Posts in Category: data

Fixing Document Management Problems in Dynamics365 and SharePoint

I’ve been working with a customer doing some SharePoint integration with Dynamics365 and when we went to do the first step (which is the simplest) of turning it on.  I then went to access the Document Management section of the Account entity only to find that it was gone and not there.

This was a bummer.

In working to get this back, there are two solutions I looked at, both worked.

Adding the Navigation Link

There is a great article here on how to add the Navigation link back in for Documents.  I had never done this before, so this was interesting to do.  The directions here are straightforward and easy to follow;

https://community.dynamics.com/crm/b/debajitcrm/posts/documents-link-missing-in-navigation-pane-even-after-enabling-document-management-in-dynamics-version-9-0

Adding a Document Viewing pane into a SubGrid on the entity Form

This workaround is a little more involved.  But I have

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JSON Schema Regular Expressions

One of the best parts about the JSON Schema evaluation is the simple use of Regular Expressions to validate your data.  JSON Schema lets you embed any regular expression into the properties that you create using relatively simple syntax.

In this example, I have a property (called record-id) that uses a regular expression to only allow alphabet characters, spaces, underscores and dashes.

              "record-id": {

                "$id": "#/record/record-id",

                "type": "string",

                "title": "A unique identifier, used by the institution to identify the complaint in their source platform.",

                "default": "",

                "maxLength": 100,

                "examples": [

                  "RECORD-12_345 Y"

                ],

                "pattern": "^(?=.*[a-zA-Z])(?=.*[0-9])[a-zA-Z0-9 _-]+$"

              }

What’s great about this is that I can supply defaults and examples to what is being asked, simplifying the task and documentation for the user.

I love this because I’m not an expert at Regular Expression design and if I were to implement this in my own code outside of JSON-Schema – you’re looking at 4 – 5 lines of code on it’s own making my life a lot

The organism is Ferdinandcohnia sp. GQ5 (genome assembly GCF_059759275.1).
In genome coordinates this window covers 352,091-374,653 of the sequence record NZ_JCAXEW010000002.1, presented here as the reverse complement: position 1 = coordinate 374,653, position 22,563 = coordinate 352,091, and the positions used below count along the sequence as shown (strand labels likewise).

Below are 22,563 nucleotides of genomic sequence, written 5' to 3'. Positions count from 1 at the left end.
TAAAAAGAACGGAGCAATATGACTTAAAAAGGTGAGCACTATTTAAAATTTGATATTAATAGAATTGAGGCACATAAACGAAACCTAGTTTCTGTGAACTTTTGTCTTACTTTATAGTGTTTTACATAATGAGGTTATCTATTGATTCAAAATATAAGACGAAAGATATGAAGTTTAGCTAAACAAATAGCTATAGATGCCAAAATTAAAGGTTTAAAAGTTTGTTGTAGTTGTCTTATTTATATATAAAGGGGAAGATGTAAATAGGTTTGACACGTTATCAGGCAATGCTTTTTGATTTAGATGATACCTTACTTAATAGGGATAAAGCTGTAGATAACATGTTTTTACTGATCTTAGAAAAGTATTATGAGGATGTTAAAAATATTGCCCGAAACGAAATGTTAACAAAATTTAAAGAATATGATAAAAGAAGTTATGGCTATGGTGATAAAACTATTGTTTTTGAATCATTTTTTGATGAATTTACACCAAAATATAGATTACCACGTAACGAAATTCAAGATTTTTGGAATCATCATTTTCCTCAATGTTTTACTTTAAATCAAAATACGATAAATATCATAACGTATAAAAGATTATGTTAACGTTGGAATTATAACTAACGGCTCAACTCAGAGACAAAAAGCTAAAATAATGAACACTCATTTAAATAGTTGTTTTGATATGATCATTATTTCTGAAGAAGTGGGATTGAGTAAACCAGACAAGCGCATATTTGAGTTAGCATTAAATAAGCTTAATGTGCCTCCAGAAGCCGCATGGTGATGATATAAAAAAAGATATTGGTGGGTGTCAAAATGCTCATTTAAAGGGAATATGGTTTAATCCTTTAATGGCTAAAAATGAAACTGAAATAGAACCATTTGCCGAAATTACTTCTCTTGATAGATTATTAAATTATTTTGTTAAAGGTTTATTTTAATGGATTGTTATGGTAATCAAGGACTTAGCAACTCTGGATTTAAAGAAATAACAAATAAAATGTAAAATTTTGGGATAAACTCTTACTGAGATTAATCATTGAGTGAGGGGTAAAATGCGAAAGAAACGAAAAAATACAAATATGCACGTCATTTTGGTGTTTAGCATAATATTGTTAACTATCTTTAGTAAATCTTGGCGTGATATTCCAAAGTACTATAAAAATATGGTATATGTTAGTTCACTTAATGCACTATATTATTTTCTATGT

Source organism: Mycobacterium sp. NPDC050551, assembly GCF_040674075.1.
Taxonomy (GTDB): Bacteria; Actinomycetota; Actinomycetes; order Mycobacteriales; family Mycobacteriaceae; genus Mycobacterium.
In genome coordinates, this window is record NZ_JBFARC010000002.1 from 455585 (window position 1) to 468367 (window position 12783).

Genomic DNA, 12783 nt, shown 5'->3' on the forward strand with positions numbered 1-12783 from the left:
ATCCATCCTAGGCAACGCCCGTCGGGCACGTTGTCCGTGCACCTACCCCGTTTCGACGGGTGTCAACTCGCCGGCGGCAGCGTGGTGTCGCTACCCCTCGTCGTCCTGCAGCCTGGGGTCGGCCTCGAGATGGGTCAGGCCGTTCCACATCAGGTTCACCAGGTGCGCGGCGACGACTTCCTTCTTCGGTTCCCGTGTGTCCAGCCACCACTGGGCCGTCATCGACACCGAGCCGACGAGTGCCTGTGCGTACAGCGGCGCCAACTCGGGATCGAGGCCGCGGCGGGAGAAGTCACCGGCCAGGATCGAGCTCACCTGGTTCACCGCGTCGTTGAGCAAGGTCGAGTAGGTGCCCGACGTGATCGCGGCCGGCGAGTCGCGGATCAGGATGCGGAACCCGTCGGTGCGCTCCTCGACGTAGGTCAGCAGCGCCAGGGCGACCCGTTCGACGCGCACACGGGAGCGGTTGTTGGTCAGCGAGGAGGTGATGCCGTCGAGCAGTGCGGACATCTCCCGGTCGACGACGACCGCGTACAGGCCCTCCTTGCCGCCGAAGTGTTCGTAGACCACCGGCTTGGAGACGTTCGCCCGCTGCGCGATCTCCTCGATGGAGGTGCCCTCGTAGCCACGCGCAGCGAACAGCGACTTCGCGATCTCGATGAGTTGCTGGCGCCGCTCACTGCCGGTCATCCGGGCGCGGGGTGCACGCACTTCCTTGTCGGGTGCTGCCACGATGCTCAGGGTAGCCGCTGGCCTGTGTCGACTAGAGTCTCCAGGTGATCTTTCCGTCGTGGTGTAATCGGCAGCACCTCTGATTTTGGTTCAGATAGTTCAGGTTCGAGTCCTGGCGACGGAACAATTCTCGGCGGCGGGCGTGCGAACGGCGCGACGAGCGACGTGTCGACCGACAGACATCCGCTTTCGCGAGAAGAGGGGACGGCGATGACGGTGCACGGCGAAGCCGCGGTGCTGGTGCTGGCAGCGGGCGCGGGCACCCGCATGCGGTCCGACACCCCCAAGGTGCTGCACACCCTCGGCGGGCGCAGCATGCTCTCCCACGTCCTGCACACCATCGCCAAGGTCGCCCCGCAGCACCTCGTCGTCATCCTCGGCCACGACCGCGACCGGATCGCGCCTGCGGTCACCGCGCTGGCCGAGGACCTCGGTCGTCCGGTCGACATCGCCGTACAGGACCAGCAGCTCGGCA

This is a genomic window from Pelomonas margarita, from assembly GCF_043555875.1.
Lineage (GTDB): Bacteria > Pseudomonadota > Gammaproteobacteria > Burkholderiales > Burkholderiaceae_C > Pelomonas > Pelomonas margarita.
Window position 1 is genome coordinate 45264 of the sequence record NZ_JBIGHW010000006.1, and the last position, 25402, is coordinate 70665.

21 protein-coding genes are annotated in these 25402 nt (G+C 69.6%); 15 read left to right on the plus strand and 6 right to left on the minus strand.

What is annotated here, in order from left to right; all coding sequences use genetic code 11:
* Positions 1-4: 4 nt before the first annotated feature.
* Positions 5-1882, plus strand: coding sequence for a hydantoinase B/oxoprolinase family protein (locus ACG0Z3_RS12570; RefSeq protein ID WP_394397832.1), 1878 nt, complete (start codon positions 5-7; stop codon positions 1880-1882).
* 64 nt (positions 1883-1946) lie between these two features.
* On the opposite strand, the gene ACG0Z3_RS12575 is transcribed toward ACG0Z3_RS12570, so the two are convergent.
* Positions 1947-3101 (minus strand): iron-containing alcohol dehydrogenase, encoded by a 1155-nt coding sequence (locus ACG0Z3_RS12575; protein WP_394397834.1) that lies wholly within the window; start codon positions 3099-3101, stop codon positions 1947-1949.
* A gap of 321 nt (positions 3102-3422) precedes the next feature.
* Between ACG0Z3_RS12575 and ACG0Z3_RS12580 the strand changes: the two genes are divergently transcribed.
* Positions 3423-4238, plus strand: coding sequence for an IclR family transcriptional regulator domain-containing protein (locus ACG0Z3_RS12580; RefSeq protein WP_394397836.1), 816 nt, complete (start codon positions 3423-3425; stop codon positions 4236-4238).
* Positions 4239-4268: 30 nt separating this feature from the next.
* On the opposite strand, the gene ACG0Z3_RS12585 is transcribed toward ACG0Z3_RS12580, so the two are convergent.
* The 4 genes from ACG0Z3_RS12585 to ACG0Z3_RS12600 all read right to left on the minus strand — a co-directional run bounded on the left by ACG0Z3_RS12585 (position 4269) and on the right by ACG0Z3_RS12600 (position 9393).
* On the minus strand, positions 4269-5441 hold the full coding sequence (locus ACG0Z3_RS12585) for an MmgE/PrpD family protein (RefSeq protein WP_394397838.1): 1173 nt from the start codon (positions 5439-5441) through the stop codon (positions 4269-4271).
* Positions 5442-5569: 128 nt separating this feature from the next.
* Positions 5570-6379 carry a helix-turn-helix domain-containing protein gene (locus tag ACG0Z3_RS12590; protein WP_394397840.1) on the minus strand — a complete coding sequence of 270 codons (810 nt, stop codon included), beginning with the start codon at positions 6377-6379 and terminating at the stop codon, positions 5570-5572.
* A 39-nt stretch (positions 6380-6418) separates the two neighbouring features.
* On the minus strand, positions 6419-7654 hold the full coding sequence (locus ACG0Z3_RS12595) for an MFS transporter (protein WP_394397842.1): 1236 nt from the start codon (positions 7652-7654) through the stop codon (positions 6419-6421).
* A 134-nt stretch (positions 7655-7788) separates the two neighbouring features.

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Dynamics365 is Not a Database

Yes, it has a database, more than one to be correct and it has this very cool and fancy thing called CDS which is equally awesome.

But it’s not a database.

Which right now is reminding me of this…

Image result for its not a tumour

As you embark on your next DTS (Digital Transformation Services) project and you decide to move to this new platform, it’s important to remember this concept.

It’s Not a Database.

Even though you can configure it with entities (that look an awful lot like tables) and you can create relationships (that look an awful lot like foreign keys) that have attributes (that look an awful lot like columns).

It’s Not a Database.

Hiring a Database Architect to develop a schema for you in Dynamics will not be as efficient

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Eliminate Lazy Error Handling

Here is an error I received the other day…

“Authentication Failure”

Here is another…

“Format of the initialization string does not conform to specification starting at index 0, without any typo in connectionString”

And finally my favourite…

“The entity cannot be updated because it is read-only.”

They are all from different applications and implementations and have been my life for the past two days as I tried to figure them out and wasted an insane amount of time trying to figure out what they related to and what I had to do to resolve them.

Here were the resolutions (in order)…

“Multi-Factor authentication is not supported here.”

“You need to enter the string in a special way, but we won’t tell you how.”

“It’s not that the entity was read-only, it’s that a function was trying to modify it while

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Connecting to Azure Db via Code

Getting started with a new platform can be a little daunting, after all, there is so much to learn and where do you start.

From a client-side perspective, the only difference in connecting to an Azure Db over a server Db is the connection string.

string connectionstring = "Server=tcp:#SERVER#,1433;Initial Catalog=Signal;PersistSecurityInfo=False;User ID=#USERNAME#;Password=#PASSWORD#;MultipleActiveResultSets=False;Encrypt=True;TrustServerCertificate=False;Connection Timeout=30";

SqlConnection cn = new SqlConnection();
cn.ConnectionString = connectionstring;

cn.Open();

From there, it’s a simple job of opening a connection, creating a command and querying your data.

The biggest problem I ran into was having to create the firewall rule to allow access (this will not be enabled by default).  Thankfully Visual Studio took care of this, giving me the prompt to do so and quickly enable.

firewall.png

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